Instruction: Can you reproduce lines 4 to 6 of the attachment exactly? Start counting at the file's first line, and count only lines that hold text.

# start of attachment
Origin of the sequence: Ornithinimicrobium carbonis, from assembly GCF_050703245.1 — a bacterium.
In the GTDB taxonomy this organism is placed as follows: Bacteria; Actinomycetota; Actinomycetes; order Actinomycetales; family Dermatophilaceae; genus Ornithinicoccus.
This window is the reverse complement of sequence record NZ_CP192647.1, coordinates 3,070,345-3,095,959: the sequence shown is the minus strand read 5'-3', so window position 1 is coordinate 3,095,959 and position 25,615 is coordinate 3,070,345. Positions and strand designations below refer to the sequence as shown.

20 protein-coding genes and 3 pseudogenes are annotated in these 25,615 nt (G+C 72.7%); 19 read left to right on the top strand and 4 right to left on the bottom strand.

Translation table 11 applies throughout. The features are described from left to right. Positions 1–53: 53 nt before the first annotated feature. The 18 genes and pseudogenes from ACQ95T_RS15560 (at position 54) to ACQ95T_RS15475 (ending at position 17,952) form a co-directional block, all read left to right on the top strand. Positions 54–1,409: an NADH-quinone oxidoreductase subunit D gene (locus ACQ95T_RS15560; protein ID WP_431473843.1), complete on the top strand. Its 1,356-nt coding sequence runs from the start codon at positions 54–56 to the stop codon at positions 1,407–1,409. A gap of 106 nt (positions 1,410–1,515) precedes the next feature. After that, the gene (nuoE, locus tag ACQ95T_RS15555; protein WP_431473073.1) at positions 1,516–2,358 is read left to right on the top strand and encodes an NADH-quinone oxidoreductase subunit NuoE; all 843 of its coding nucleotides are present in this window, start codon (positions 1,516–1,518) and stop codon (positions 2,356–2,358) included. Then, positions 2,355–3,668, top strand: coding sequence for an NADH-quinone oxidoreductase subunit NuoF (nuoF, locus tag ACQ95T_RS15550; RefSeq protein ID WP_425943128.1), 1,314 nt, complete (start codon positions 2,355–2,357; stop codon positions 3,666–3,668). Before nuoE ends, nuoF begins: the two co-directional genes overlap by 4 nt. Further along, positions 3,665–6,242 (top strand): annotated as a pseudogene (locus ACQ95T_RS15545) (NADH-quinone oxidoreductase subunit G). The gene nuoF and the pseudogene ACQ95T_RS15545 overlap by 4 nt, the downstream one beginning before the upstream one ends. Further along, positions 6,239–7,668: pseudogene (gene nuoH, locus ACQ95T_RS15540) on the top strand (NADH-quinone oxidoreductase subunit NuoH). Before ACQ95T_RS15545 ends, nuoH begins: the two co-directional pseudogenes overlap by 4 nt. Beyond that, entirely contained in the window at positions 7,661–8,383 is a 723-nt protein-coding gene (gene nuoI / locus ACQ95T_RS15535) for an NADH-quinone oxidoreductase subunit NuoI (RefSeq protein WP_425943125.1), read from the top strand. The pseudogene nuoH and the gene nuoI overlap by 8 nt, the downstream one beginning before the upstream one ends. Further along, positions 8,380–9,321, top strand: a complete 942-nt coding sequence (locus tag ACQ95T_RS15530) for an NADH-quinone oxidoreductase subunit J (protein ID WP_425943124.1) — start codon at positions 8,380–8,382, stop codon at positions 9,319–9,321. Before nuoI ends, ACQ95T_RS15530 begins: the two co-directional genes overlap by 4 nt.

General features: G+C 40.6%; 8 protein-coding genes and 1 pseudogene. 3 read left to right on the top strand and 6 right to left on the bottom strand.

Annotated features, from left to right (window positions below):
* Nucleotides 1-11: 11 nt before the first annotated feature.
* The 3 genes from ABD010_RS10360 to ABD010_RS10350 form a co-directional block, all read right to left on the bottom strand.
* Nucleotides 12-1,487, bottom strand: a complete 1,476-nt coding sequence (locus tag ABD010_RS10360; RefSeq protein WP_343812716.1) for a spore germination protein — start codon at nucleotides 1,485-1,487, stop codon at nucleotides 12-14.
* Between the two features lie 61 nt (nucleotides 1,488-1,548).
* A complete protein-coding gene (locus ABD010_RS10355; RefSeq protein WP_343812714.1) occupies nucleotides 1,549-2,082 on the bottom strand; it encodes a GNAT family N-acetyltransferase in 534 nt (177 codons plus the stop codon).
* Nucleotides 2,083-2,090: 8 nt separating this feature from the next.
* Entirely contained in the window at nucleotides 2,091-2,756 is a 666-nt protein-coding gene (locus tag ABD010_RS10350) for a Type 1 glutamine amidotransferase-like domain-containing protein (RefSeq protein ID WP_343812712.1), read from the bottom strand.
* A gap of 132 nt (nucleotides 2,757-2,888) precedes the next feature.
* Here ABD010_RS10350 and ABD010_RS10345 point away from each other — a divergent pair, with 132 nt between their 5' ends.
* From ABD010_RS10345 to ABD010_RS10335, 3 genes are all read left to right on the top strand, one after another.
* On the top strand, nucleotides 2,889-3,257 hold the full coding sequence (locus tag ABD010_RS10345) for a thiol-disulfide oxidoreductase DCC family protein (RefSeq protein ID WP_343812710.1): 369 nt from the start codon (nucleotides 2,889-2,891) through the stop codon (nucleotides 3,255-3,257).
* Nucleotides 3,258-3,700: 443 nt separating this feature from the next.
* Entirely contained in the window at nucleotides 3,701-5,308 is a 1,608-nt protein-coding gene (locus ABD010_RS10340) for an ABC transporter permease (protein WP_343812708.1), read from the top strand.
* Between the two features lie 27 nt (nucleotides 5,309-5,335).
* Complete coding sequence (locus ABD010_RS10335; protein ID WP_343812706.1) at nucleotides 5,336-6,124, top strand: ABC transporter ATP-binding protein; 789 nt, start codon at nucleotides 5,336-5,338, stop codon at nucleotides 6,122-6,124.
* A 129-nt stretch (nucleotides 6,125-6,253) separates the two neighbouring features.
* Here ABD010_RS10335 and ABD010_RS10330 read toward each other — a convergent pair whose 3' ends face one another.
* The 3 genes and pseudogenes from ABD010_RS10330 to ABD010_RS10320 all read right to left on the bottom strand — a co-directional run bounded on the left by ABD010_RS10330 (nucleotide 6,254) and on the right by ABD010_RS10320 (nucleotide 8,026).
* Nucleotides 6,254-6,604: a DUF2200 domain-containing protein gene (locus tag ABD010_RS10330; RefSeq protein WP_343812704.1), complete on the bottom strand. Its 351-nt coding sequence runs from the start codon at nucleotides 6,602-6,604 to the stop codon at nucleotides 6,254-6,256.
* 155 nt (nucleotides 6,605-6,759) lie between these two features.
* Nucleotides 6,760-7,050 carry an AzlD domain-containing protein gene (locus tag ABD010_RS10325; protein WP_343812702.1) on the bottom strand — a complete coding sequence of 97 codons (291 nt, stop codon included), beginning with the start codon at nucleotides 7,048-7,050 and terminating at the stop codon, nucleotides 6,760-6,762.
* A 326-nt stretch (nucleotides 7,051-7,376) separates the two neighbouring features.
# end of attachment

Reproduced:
20 protein-coding genes and 3 pseudogenes are annotated in these 25,615 nt (G+C 72.7%); 19 read left to right on the top strand and 4 right to left on the bottom strand.

Translation table 11 applies throughout. The features are described from left to right. Positions 1–53: 53 nt before the first annotated feature. The 18 genes and pseudogenes from ACQ95T_RS15560 (at position 54) to ACQ95T_RS15475 (ending at position 17,952) form a co-directional block, all read left to right on the top strand. Positions 54–1,409: an NADH-quinone oxidoreductase subunit D gene (locus ACQ95T_RS15560; protein ID WP_431473843.1), complete on the top strand. Its 1,356-nt coding sequence runs from the start codon at positions 54–56 to the stop codon at positions 1,407–1,409. A gap of 106 nt (positions 1,410–1,515) precedes the next feature. After that, the gene (nuoE, locus tag ACQ95T_RS15555; protein WP_431473073.1) at positions 1,516–2,358 is read left to right on the top strand and encodes an NADH-quinone oxidoreductase subunit NuoE; all 843 of its coding nucleotides are present in this window, start codon (positions 1,516–1,518) and stop codon (positions 2,356–2,358) included. Then, positions 2,355–3,668, top strand: coding sequence for an NADH-quinone oxidoreductase subunit NuoF (nuoF, locus tag ACQ95T_RS15550; RefSeq protein ID WP_425943128.1), 1,314 nt, complete (start codon positions 2,355–2,357; stop codon positions 3,666–3,668). Before nuoE ends, nuoF begins: the two co-directional genes overlap by 4 nt. Further along, positions 3,665–6,242 (top strand): annotated as a pseudogene (locus ACQ95T_RS15545) (NADH-quinone oxidoreductase subunit G). The gene nuoF and the pseudogene ACQ95T_RS15545 overlap by 4 nt, the downstream one beginning before the upstream one ends. Further along, positions 6,239–7,668: pseudogene (gene nuoH, locus ACQ95T_RS15540) on the top strand (NADH-quinone oxidoreductase subunit NuoH). Before ACQ95T_RS15545 ends, nuoH begins: the two co-directional pseudogenes overlap by 4 nt. Beyond that, entirely contained in the window at positions 7,661–8,383 is a 723-nt protein-coding gene (gene nuoI / locus ACQ95T_RS15535) for an NADH-quinone oxidoreductase subunit NuoI (RefSeq protein WP_425943125.1), read from the top strand. The pseudogene nuoH and the gene nuoI overlap by 8 nt, the downstream one beginning before the upstream one ends. Further along, positions 8,380–9,321, top strand: a complete 942-nt coding sequence (locus tag ACQ95T_RS15530) for an NADH-quinone oxidoreductase subunit J (protein ID WP_425943124.1) — start codon at positions 8,380–8,382, stop codon at positions 9,319–9,321. Before nuoI ends, ACQ95T_RS15530 begins: the two co-directional genes overlap by 4 nt.

General features: G+C 40.6%; 8 protein-coding genes and 1 pseudogene. 3 read left to right on the top strand and 6 right to left on the bottom strand.